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Open Funding Opportunity with NERRS Science Collaborative

Open Funding Opportunity – Pre-proposals due December 11, 2019

The NERRS  Science Collaborative is currently soliciting pre-proposals for up to three-year collaborative research grants. Proposals may request up to $200,000 per year with a total budget of up to $600,000 for a three-year project. Pre-proposals are due by 11:59pm EST on December 11, 2019.

The three projects from the Hudson River NERR are listed below

For more information on this opportunity see, click HERE

 

Climate change

Storm surge barriers are being considered in various configurations throughout New York Harbor by a team of agencies, including US Army Corps of Engineers, New Jersey, New York State, and New York City. These and other end users have identified research needs to aid the assessment of long-term impacts of surge barriers to estuary physical and biological conditions. Research will explicitly need to consider effects of climate change as part of the future conditions and how surge barrier management and resulting estuary effects evolve with sea level rise or changes to storms. Understanding the impact of storm surge barriers on physical processes, sediment transport and sediment delivery to tidal wetlands is critical to ensure resilient habitats throughout the 152 miles of the Hudson River Estuary.

Ecosystem services

The Mid-Atlantic region is facing higher projected rates of sea level rise compared to global projections. Natural resource managers need tools to assess how sea level rise threatens habitats, particularly tidal wetlands, and how habitat resilience can be increased. Several Mid-Atlantic end users have identified the need for research to advance the knowledge and practice of thin layer placement (TLP) of dredged sediment to wetlands that are challenged by increasing sea level rise and/or changing water levels. Tools can be developed collaboratively to assess if a tidal marsh could have an increased resilience to sea level rise by using TLP, and to project what amount of dredge material applied at what interval will allow the marsh to keep pace with sea level rise.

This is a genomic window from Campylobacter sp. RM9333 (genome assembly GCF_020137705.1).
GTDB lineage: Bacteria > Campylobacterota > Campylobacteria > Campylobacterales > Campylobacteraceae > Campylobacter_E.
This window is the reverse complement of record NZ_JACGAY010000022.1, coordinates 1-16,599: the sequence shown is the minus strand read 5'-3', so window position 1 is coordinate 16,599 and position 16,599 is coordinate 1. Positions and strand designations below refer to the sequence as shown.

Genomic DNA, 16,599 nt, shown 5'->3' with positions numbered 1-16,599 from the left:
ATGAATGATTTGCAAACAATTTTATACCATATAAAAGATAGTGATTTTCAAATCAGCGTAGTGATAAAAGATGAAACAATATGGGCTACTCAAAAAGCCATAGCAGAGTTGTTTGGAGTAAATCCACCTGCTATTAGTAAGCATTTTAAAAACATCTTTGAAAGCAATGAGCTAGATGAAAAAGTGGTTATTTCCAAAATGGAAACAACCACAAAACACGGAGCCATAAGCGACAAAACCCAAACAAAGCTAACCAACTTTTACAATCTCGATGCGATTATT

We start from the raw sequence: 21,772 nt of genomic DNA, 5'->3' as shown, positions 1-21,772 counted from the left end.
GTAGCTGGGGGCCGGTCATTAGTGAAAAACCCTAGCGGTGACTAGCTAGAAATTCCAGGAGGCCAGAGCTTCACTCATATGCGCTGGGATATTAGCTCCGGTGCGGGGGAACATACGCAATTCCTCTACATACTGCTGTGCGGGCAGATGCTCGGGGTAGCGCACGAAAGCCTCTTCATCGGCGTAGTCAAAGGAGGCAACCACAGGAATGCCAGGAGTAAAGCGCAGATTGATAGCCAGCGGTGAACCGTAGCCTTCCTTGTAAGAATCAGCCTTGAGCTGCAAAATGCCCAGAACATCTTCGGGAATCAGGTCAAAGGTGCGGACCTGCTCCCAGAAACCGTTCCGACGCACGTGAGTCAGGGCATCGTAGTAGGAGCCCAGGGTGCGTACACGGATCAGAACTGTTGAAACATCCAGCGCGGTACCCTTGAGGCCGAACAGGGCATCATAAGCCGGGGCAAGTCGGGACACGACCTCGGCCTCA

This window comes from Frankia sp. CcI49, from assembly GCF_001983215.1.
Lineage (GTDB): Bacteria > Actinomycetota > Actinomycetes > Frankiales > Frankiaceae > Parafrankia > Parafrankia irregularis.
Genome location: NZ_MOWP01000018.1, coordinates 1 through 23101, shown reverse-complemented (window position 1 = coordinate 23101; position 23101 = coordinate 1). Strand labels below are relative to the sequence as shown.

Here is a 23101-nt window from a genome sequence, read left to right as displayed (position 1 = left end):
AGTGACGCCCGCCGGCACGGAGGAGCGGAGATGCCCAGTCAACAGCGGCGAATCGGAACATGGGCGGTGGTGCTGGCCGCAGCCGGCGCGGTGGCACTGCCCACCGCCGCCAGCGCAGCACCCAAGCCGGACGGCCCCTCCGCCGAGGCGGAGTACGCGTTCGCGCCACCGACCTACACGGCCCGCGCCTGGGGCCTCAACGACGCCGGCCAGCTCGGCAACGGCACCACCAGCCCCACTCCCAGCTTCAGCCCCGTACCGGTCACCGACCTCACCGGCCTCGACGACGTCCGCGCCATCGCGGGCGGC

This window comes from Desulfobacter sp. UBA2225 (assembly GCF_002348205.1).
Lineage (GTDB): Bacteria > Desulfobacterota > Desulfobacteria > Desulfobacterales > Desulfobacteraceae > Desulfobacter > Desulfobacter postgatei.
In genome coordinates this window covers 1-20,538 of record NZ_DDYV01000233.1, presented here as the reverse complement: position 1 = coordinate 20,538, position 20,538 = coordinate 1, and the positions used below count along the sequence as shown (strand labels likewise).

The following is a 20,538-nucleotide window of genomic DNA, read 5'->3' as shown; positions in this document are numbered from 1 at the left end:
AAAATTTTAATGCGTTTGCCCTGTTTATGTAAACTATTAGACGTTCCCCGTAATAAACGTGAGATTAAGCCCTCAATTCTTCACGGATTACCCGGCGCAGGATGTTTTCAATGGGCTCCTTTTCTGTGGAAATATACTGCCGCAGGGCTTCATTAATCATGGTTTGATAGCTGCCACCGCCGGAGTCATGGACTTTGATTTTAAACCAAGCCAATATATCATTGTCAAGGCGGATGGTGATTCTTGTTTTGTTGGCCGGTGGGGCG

Water quality

Invasive water chestnut (Trapa natans) provides poor habitat and reduced water quality by contributing to low dissolved oxygen conditions. NYSDEC Invasive Species Managers need to understand better the interactions of native submerged aquatic vegetation (Vallisneria americana) and water chestnut in the Hudson River Estuary and Mohawk River by determining if the removal of water chestnut facilitates the return of native species. Outcomes of the research could include recommendations for restoration of native plant ecotypes, strategies for measuring and addressing impacts of habitat shifts on fisheries, and assessment of recreational and economic benefits of water chestnut removal.

 

Hudson River National Estuarine Research Reserve

New York State Department of Environmental Conservation
NOAA National Estuarine Research Reserve System

Tivoli Bays Launch Closure – 2019

The canoe and kayak launch on the Kidd Lane access road at Tivoli Bays WMA is closed for renovations until further notice. At this time, DEC does not have an estimated completion date for the project. Please contact Nathan Ermer at 845-256-3047 for more information about this project. Thank you for your patience and understanding.

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